Astronaut Scholar Program Taps Eagle Innovator
Through a combination of leadership, research excellence and a desire to change the world with science, Embry-Riddle Aeronautical University incoming senior Grace Robertson has been named to the 2021 class of Astronaut Scholars, an organization that deems her “among the best and brightest minds in STEM.”
“Hearing that I was officially Embry-Riddle’s first Astronaut Scholar was truly galvanizing,” said Robertson, an Aerospace Engineering major. “I realized that 16-year-old me would be proud of who I am today. The feeling that I am exactly where I've always wanted to be is all I could ever ask for.”
The Astronaut Scholars Program awarded recipients from universities throughout the country scholarships up to $15,000, membership in the Astronaut Scholar Honor Society, an invitation to the Innovators Gala in August and various mentoring opportunities from astronauts, scholar alumni and space industry executives.
For Dr. Troy Henderson, associate professor of Aerospace Engineering who nominated Robertson for the scholarship, it is her willingness to contribute, tackle new challenges and innovate that set her apart.
“She has a deep passion for commercial spaceflight and a tremendous work ethic,” Henderson said. “And she is a leader in multiple humanitarian, environmental and outreach events as part of the Honors Program.”
Among those efforts, Robertson led a team of 35 students in her sophomore year to design an autonomous robot that could clean microplastics from local beaches. She is also involved with a project that seeks to feed the community through hydroponic gardening.
Those projects, however, are in addition to Robertson’s core area of interest: commercial spaceflight. When she found out that Henderson was a principle investigator in work to build a camera system dubbed “EagleCam,” which will land on the lunar surface as part of a NASA flight in 2021, she jumped at the chance to be involved.
“As a junior and one of the youngest team members, Grace took over the payload integration and management for a suborbital flight that will test launch environment vibrations; joined the sensors team and has contributed to calibration and analysis; and became involved in testing hardware,” Henderson added. “Her organizational skills and motivation have greatly increased productivity and shortened the duration of every task in which she has been involved.”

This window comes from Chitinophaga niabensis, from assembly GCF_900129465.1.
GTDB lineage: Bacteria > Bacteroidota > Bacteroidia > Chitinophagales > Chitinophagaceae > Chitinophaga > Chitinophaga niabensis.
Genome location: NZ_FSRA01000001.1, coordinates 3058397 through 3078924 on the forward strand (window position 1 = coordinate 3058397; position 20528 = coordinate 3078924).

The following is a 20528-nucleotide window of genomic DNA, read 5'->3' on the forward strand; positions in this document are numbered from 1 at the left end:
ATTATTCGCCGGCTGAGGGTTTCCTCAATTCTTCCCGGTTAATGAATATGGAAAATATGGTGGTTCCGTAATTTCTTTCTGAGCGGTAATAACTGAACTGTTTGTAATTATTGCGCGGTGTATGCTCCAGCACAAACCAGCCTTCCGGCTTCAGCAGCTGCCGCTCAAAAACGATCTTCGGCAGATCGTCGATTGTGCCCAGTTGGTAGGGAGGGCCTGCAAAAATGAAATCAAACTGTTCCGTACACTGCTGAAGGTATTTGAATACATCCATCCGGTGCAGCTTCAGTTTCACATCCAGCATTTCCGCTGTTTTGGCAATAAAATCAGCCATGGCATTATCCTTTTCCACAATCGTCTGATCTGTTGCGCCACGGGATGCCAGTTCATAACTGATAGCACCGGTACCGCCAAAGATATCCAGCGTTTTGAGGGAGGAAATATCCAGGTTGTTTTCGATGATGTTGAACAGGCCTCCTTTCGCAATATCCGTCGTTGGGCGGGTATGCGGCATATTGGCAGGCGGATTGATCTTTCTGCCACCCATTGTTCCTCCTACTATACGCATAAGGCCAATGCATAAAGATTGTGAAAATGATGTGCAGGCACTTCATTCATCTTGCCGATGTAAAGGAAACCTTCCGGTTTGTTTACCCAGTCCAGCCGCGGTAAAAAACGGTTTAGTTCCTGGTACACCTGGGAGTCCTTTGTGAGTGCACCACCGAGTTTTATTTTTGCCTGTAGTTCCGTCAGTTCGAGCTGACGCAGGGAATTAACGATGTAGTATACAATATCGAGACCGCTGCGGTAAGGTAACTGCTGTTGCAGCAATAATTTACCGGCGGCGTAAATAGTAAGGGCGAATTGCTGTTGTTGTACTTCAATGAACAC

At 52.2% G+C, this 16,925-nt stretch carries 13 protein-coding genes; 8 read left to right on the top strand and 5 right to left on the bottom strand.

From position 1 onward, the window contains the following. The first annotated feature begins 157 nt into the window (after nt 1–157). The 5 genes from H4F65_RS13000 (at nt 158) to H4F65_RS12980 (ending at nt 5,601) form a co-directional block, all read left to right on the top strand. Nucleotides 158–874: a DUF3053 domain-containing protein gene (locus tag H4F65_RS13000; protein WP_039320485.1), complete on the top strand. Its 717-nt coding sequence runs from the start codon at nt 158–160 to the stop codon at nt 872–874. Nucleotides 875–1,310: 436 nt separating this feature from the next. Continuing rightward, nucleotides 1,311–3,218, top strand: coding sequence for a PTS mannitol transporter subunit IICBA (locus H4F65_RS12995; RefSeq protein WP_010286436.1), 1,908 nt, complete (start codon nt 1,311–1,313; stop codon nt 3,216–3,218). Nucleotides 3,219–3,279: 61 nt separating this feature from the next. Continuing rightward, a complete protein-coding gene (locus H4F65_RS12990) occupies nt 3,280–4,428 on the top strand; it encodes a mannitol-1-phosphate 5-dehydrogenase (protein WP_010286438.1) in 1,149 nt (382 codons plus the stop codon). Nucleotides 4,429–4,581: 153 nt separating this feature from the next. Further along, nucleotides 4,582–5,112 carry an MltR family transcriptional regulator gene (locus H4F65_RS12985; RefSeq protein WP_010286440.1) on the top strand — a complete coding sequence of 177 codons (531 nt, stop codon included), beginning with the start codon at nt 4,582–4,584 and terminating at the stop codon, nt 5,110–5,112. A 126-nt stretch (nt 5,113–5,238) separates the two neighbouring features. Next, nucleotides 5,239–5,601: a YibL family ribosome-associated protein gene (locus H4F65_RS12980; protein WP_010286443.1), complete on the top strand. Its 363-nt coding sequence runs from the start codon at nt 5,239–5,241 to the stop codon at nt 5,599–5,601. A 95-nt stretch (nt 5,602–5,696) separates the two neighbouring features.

Those same characteristics, he added, epitomize Eagle ideals.
“Given the opportunity, Embry-Riddle students rise to amazing challenges,” he said. “They’re not afraid to learn new things or put in long hours.”
Office of Undergraduate Research Director Wes Lewis agreed, adding that Robertson’s win reflects Embry-Riddle’s mission to develop the next generation of leaders in STEM.
The best memories of my life so far are rooted in these shared experiences, and I wouldn't have wanted it any other way.
“Embry-Riddle creates an environment to inspire students to be part of the discovery and innovative process during their undergraduate careers,” he said. “Students are encouraged to excel inside the classroom and outside by actively leading research projects, disseminating their findings to the greater community and building confidence in their abilities to apply their theoretical knowledge to solve real-world problems.”
But for Robertson, a Washington Township, New Jersey, native, the award elicits pride in the process much more than in the results.
“I'm most proud of the late nights, critically thought-out technical conversations and whiteboards full of scribbled ideas,” she said. “Nothing could ever get done without those moments, and they're the hardest to push through.”
They are also what lead to the strongest connections with peers — and to Robertson, that’s the real reward.
“The common denominator for success is always the people,” she said. “Embry-Riddle gives us the avenue for the work we want to do, and the true disposition of the people is what makes it all sparkle. Those that I have worked with are motivated by deep-set shared passions for aerospace, and that’s what makes the connections unique. The best memories of my life so far are rooted in these shared experiences, and I wouldn't have wanted it any other way.”
The Astronaut Scholarship Foundation awarded its first seven scholarships in 1986, with each founding Mercury 7 astronaut sponsoring a $1,000 scholarship. This year, the organization awarded 60 scholarships to students throughout the United States.
“I now have the keys to doors that previously stood in my way,” Robertson said. “It's empowering to know that this opportunity sets me up to foster deep connections with those who have come before me in the industry and work strategically with those in the foundation to make substantial industry contributions.”
After graduation, Robertson plans to visit Iceland then hopes to land a job in astrodynamics or mission planning for long-term human spaceflight missions.
“I want to continually experience the difficulty of doing what hasn't been done before and let that propel me through my career,” she said. “My later career goal is to become a space mission flight director.”
It’s a goal that seems attainable to Dr. Maj Mirmirani, College of Engineering dean, who lauded Robertson’s professionalism throughout the EagleCam project.
“She regularly reports on progress regarding the upcoming suborbital flight test and I am continually impressed by how conversant she is with industry standards related to commercial space operations,” he said. “She is very deserving of this honor and I know this is only the beginning of great things for her career.”